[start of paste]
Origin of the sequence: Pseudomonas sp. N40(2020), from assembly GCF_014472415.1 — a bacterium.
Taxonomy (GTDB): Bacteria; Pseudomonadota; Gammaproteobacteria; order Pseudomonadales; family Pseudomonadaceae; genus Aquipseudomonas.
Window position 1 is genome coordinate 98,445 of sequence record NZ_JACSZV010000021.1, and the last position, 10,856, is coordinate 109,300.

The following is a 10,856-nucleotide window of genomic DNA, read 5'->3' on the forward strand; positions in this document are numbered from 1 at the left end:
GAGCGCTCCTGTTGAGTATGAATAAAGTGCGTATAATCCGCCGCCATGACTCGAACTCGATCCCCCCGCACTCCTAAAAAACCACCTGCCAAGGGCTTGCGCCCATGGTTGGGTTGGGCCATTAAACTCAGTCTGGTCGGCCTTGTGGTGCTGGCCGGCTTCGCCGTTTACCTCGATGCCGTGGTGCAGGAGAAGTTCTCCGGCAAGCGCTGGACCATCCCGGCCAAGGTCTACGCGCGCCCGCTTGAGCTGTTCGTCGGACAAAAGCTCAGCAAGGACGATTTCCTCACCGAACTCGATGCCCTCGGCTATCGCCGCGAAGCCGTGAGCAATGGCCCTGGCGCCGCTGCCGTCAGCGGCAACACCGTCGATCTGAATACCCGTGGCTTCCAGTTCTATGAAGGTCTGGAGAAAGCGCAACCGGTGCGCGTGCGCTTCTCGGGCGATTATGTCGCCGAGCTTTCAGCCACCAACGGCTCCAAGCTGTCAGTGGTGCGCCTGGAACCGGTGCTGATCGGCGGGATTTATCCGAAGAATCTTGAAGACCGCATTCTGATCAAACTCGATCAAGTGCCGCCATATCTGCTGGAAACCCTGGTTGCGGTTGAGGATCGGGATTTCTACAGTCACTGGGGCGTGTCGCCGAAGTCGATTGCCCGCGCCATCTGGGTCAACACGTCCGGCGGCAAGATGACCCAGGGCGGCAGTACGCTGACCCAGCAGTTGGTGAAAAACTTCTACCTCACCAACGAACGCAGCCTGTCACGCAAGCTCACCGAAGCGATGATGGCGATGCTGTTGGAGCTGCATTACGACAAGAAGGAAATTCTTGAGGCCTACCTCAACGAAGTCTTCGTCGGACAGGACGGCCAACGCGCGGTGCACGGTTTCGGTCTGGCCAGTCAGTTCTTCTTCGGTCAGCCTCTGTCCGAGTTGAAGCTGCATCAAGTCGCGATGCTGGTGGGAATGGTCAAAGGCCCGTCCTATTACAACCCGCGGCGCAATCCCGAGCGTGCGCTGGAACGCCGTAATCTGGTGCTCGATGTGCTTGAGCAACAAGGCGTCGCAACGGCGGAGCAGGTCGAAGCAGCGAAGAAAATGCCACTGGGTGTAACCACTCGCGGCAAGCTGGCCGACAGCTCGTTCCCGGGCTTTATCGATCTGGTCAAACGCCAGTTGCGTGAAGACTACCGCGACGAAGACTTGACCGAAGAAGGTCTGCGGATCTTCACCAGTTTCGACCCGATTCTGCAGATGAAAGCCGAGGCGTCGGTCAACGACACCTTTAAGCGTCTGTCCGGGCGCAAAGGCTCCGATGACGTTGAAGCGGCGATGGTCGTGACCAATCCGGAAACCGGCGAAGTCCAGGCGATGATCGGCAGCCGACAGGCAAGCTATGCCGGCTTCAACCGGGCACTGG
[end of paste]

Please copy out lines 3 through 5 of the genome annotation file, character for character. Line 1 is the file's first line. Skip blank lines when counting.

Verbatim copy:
Window position 1 is genome coordinate 98,445 of sequence record NZ_JACSZV010000021.1, and the last position, 10,856, is coordinate 109,300.

The following is a 10,856-nucleotide window of genomic DNA, read 5'->3' on the forward strand; positions in this document are numbered from 1 at the left end:
GAGCGCTCCTGTTGAGTATGAATAAAGTGCGTATAATCCGCCGCCATGACTCGAACTCGATCCCCCCGCACTCCTAAAAAACCACCTGCCAAGGGCTTGCGCCCATGGTTGGGTTGGGCCATTAAACTCAGTCTGGTCGGCCTTGTGGTGCTGGCCGGCTTCGCCGTTTACCTCGATGCCGTGGTGCAGGAGAAGTTCTCCGGCAAGCGCTGGACCATCCCGGCCAAGGTCTACGCGCGCCCGCTTGAGCTGTTCGTCGGACAAAAGCTCAGCAAGGACGATTTCCTCACCGAACTCGATGCCCTCGGCTATCGCCGCGAAGCCGTGAGCAATGGCCCTGGCGCCGCTGCCGTCAGCGGCAACACCGTCGATCTGAATACCCGTGGCTTCCAGTTCTATGAAGGTCTGGAGAAAGCGCAACCGGTGCGCGTGCGCTTCTCGGGCGATTATGTCGCCGAGCTTTCAGCCACCAACGGCTCCAAGCTGTCAGTGGTGCGCCTGGAACCGGTGCTGATCGGCGGGATTTATCCGAAGAATCTTGAAGACCGCATTCTGATCAAACTCGATCAAGTGCCGCCATATCTGCTGGAAACCCTGGTTGCGGTTGAGGATCGGGATTTCTACAGTCACTGGGGCGTGTCGCCGAAGTCGATTGCCCGCGCCATCTGGGTCAACACGTCCGGCGGCAAGATGACCCAGGGCGGCAGTACGCTGACCCAGCAGTTGGTGAAAAACTTCTACCTCACCAACGAACGCAGCCTGTCACGCAAGCTCACCGAAGCGATGATGGCGATGCTGTTGGAGCTGCATTACGACAAGAAGGAAATTCTTGAGGCCTACCTCAACGAAGTCTTCGTCGGACAGGACGGCCAACGCGCGGTGCACGGTTTCGGTCTGGCCAGTCAGTTCTTCTTCGGTCAGCCTCTGTCCGAGTTGAAGCTGCATCAAGTCGCGATGCTGGTGGGAATGGTCAAAGGCCCGTCCTATTACAACCCGCGGCGCAATCCCGAGCGTGCGCTGGAACGCCGTAATCTGGTGCTCGATGTGCTTGAGCAACAAGGCGTCGCAACGGCGGAGCAGGTCGAAGCAGCGAAGAAAATGCCACTGGGTGTAACCACTCGCGGCAAGCTGGCCGACAGCTCGTTCCCGGGCTTTATCGATCTGGTCAAACGCCAGTTGCGTGAAGACTACCGCGACGAAGACTTGACCGAAGAAGGTCTGCGGATCTTCACCAGTTTCGACCCGATTCTGCAGATGAAAGCCGAGGCGTCGGTCAACGACACCTTTAAGCGTCTGTCCGGGCGCAAAGGCTCCGATGACGTTGAAGCGGCGATGGTCGTGACCAATCCGGAAACCGGCGAAGTCCAGGCGATGATCGGCAGCCGACAGGCAAGCTATGCCGGCTTCAACCGGGCACTGG